Sunday, 18 December 2016

Lumix G 12-60mm f/3.5-5.6 review

Some have questioned why Panasonic have churned out so many different kit zoom lenses in the M4/3 format so far. However, one lens which is not going to be questioned in the same way, I think, is the new Lumix G 12-60mm f/3.5-5.6.

It is shown below, in the fully zoomed position at 60mm, on the Lumix G85 camera it comes in a kit with:

It is not just a new kit zoom lens, it also has some good features:

  • A proper wide angle end, starting at 24mm equivalent. This is not only good news in itself, it is also good for 4k video use. All Lumix cameras so far record 4k video using a crop factor only, meaning that a 14mm lens becomes around 18mm in 4k mode. Hence, starting at a focal length of 12mm is good news.

    Not many Lumix zoom lenses start at 12mm so far, making this a lens to look for. There is the Lumix G 12-32mm f/3.5-5.6, which I think is great, but is has a somewhat short reach, see my review.
  • More reach in the long end, at 120mm equivalent.
  • Weather protected: It is the least expensive Panasonic lens so far with weather protection, meaning that you can use it even when there is a risk for some rain and splashes. There is no guarantee against water damage, so you should still be careful, but hopefully, the lens will be more safe to use in wet or dusty environments.

But how does the lens perform? That is what I'll look into here.


The lens is sized as you can expect, between the Lumix G 14-42mm II and the Lumix G 14-140mm II:

From left to right Lumix G 12-32mm f/3.5-5.6, Lumix G 14-42mm f/3.5-5.6 II, Lumix G 12-60mm f/3.5-5.6 and Lumix G 14-140mm f/3.5-5.6 II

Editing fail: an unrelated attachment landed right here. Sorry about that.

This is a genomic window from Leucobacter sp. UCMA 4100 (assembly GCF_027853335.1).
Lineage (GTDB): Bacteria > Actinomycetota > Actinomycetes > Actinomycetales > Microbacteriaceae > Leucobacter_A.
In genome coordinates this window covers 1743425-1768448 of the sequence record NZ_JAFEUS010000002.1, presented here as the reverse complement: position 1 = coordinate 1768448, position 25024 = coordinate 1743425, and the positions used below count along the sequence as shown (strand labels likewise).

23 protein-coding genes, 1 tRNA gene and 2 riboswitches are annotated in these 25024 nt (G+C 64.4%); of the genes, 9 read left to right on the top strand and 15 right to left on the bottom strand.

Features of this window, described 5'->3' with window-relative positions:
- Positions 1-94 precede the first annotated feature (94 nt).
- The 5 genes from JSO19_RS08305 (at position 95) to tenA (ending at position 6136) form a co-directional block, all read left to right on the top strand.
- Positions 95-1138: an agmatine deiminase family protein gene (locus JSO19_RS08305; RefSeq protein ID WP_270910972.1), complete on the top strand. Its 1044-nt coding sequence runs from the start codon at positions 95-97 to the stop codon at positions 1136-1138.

Looking into the specifications, you'll see that here as well, it is placed between them:

LensLumix G 12-32mm f/3.5-5.6Lumix G 14-42mm f/3.5-5.6 IILumix G 12-60mm f/3.5-5.6Lumix G 14-140mm f/3.5-5.6 II
AnnouncedOct 17th, 2013Jan 29th, 2013Feb 24th, 2016Apr 24th, 2013
Lens elements/groups8/79/811/914/12
Minimum focus0.2m0.2m0.2m0.3m
Filter thread37mm46mm58mm58mm
Weather protectedNoNoYesNo
Hood suppliedNoYesYesYes

You can note that the 10x superzoom Lumix G 14-140mm f/3.5-5.6 II is only slightly larger and heavier. So in terms of bulk, there is not that much reason to choose the 12-60mm lens. The 14-140mm is also one of my favorite lenses, see my review here. So it remains to be seen if the 12-60mm lens can compete.

All of the lenses have the same f/3.5-5.6 maximum aperture range. However, it is important to note that they still have different maximum apertures through the zoom range. See it plotted here:

This tells you that the Lumix G 14-42mm f/3.5-5.6 II closes down the aperture most quickly as you zoom in, which is probably how it can be made so small and light. The other lenses are quite normal in this respect.

In use

The lens feels solidly made. It has a somewhat matte surface, which I like better than the glossy lens barrels Panasonic have made in last the years. The printing has a more toned down colour than before as well.

In terms of handling, it has a ribbed plastic zoom ring, like most of the lower and medium end lenses from Panasonic. This works well, but I could have wished for a rubberized zoom ring for better grip.